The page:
El Centro de la Raza – Seattle, WA
September 5th, 2017
El Centro de la Raza – Seattle, WA
September 5th, 2017
Over two dozen activists and legal observers marched from North Seattle Community College to the Seattle Police Department North Precinct where a community picnic was being held. Once the activists arrived at the picnic, white activists locked arms, protectively surrounding people of color who set up a vigil space with signs, flowers, candles and images of Charleena Lyles. The activists who put on this action held space for over an hour at the event, saying the names of people in King County killed by police and through call and response, chanting their demands for justice.
From the event Facebook page…”Currently, there is a investigation of the Seattle Police Department in response to the killing of Charleena Lyles by officers Steven McNew and Jason Anderson. As of June 28th, 2017, four killings of people of color in King County have occured in 9 days. This is unacceptable. We demand an independent, community-based investigation into Charleena’s killing. We demand justice for these people.
#GiovannJoseph-McDade was 20 years old, graduated from Kent-Meridian High School, and was attending Green River College. He is the 3rd person to be murdered by King County police in the past month:
#CharleenaLyles was 30 years old, a mother of four and 3 months pregnant, murdered by Seattle Police
#TommyLe was 20 years old, murdered by King County deputy
The Seattle Police- North Precinct located at 10049 College Way N. will be hosting a community picnic on July 8th, 2017 from 1pm to 4pm. Below is the message on their flyer for this event.
” Picnics provide opportunities for precincts surrounding neighborhoods to come together and enjoy an afternoon of celebration with the officers that protect their families and businesess.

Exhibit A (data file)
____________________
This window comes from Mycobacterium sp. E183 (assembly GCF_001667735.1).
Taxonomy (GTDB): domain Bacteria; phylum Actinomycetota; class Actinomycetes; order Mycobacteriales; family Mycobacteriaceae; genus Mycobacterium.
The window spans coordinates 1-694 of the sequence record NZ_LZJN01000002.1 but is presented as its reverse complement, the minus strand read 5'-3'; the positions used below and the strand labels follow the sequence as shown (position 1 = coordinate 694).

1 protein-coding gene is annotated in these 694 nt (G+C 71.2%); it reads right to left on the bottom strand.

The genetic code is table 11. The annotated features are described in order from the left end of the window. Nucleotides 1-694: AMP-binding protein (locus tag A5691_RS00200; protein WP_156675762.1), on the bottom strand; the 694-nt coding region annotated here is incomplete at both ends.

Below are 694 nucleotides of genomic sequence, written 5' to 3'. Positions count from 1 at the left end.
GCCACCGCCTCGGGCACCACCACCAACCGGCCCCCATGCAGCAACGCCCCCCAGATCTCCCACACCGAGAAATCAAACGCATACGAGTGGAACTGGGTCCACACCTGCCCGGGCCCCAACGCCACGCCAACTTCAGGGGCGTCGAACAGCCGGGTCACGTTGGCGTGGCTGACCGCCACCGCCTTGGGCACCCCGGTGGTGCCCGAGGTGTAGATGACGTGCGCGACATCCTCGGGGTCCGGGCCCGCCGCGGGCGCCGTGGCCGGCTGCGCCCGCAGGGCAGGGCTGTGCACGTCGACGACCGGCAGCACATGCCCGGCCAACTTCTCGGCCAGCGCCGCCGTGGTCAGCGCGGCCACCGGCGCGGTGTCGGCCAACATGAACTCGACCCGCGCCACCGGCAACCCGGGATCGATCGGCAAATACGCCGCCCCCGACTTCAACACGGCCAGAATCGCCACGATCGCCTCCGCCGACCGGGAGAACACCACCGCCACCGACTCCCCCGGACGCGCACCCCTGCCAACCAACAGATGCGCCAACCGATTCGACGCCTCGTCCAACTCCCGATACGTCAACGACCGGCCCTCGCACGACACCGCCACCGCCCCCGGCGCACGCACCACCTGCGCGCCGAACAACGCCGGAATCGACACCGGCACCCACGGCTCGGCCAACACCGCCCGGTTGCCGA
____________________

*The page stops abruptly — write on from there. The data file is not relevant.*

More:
Community members enjoy an opportunity to learn about and interact with many of the Department’s units, including K-9, Mounted Patrol, bomb squad and SWAT.
Come join us for live music, hot dogs and ice cream, bouncy house and story time with your community police team.”
The purpose of this action:
We will not be celebrating for or with SPD.
We do not feel protected by SPD.
We do not feel heard by SPD.
We do not feel safe by SPD.
What the community wants is for police to stop killing us.
We will be holding a sit-in demonstration visibly nearby this picnic. We will give folks opportunities to share words. We will honor the names of the recent victims of police brutality. This space will be led by womxn of color particularly black womxn and be centering their experiences and feelings. Non-black folks will be in supporting roles throughout this action. White folks will be providing an outer layer protection role throughout this action.”
Indigenous leaders, water protectors, and environmental activists gathered at 13 branches of Chase Bank throughout Seattle in a coordinated effort to disrupt their operations in protest of the banks funding of fossil fuel project like the Keystone XL Pipeline.